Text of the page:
We need an actual progressive to encourage the base, but the big question is if Hillary Clinton is progressive enough to combat most of our Republican challengers thus far.
Playing to the correct extremes
One of the larger discrepancies floating around on the internet is how liberal Hillary Clinton is, which can be measured in any number of ways. A relatively flat way to do this is to look at House and Senate roll call votes, tally them, and see which way each elected official chose the liberal or conservative viewpoint.
A group of researchers called DW-NOMINATE has been tabulating this data since 1879, tabulating a score that indicates how hard a senator leans politically. Using zero as the median, numbers that dip into the negative indicate a more liberal record of voting, while numbers that rise into the positive represent a more conservative record.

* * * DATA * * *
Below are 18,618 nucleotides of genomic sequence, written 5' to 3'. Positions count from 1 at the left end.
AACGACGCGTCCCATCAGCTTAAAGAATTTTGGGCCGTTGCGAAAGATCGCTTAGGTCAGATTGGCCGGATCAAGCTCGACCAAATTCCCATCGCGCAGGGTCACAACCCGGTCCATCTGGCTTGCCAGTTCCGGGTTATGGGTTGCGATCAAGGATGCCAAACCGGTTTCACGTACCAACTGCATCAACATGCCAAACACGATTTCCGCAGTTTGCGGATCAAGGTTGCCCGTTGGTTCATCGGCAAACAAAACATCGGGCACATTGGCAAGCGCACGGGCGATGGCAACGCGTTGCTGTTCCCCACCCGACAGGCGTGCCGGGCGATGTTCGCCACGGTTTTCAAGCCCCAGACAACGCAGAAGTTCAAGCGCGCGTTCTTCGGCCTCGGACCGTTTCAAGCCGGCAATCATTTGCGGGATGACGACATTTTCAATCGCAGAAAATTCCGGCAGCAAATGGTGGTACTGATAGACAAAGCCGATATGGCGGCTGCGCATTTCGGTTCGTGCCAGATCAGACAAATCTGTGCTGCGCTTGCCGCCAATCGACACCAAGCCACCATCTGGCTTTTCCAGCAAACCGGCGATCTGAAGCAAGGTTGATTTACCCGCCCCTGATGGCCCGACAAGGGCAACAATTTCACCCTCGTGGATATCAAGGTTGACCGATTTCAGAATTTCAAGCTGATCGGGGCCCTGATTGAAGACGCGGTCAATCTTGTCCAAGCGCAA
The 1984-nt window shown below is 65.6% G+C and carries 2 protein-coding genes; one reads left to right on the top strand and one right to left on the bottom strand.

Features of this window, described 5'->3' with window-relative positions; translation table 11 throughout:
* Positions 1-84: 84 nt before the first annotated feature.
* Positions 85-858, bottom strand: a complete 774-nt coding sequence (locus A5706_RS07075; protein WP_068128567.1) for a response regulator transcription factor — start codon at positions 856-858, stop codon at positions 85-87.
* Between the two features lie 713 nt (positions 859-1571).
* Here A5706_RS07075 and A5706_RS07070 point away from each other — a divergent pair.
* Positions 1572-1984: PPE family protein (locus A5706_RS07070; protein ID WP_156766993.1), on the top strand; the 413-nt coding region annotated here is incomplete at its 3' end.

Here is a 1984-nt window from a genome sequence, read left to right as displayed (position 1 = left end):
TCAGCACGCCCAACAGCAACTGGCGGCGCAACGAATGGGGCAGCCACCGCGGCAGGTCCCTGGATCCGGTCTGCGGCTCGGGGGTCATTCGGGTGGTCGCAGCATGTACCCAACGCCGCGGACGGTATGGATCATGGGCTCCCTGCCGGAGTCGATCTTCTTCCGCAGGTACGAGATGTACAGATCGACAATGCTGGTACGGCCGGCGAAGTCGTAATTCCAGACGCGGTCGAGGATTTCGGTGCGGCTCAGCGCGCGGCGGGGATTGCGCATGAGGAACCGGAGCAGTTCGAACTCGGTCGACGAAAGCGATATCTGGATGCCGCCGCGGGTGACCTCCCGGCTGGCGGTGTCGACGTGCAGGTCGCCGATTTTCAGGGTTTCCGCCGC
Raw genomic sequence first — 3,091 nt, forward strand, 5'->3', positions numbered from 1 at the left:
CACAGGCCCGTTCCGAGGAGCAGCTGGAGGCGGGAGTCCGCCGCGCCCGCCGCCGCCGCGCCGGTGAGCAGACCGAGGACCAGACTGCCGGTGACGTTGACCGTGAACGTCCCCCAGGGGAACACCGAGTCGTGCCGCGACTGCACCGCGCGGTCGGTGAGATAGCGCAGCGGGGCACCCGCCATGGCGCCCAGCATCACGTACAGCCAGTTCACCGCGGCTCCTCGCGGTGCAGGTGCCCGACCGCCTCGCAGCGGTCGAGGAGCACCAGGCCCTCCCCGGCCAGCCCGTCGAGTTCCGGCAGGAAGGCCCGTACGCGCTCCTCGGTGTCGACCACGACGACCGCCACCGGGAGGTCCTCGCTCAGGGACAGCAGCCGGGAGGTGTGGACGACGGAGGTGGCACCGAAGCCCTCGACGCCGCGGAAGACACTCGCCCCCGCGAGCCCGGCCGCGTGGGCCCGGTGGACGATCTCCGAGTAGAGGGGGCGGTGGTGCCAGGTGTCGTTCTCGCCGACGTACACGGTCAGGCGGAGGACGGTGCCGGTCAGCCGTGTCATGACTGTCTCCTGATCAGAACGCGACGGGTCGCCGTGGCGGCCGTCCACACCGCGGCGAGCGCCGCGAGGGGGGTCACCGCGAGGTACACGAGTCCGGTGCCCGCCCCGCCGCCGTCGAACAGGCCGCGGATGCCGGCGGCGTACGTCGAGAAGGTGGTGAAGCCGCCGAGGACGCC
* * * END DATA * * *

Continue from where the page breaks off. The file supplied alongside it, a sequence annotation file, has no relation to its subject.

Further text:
The most common argument I’ve seen in recent days is a report that deems Hillary Clinton the “11th most liberal senator”, which has appeared in the Daily Kos. Whenever I see “data” and “Daily Kos” in the same sentence, I get a little squeamish: I trust the Daily Kos about as much as I trust Matt Drudge.
The most common argument I’ve seen in recent days comes from a Daily Kos “analysis” (a term I use loosely in this case) that claims Hillary Clinton as the 11th most liberal Senator based on this data.
Here’s what the data looks like. The number to the right of the senator’s name is the aforementioned “score” that indicates whether that senator is liberal or conservative. You can find full data for the 110th congressional Senate and the 113th congressional Senate here and here respectively.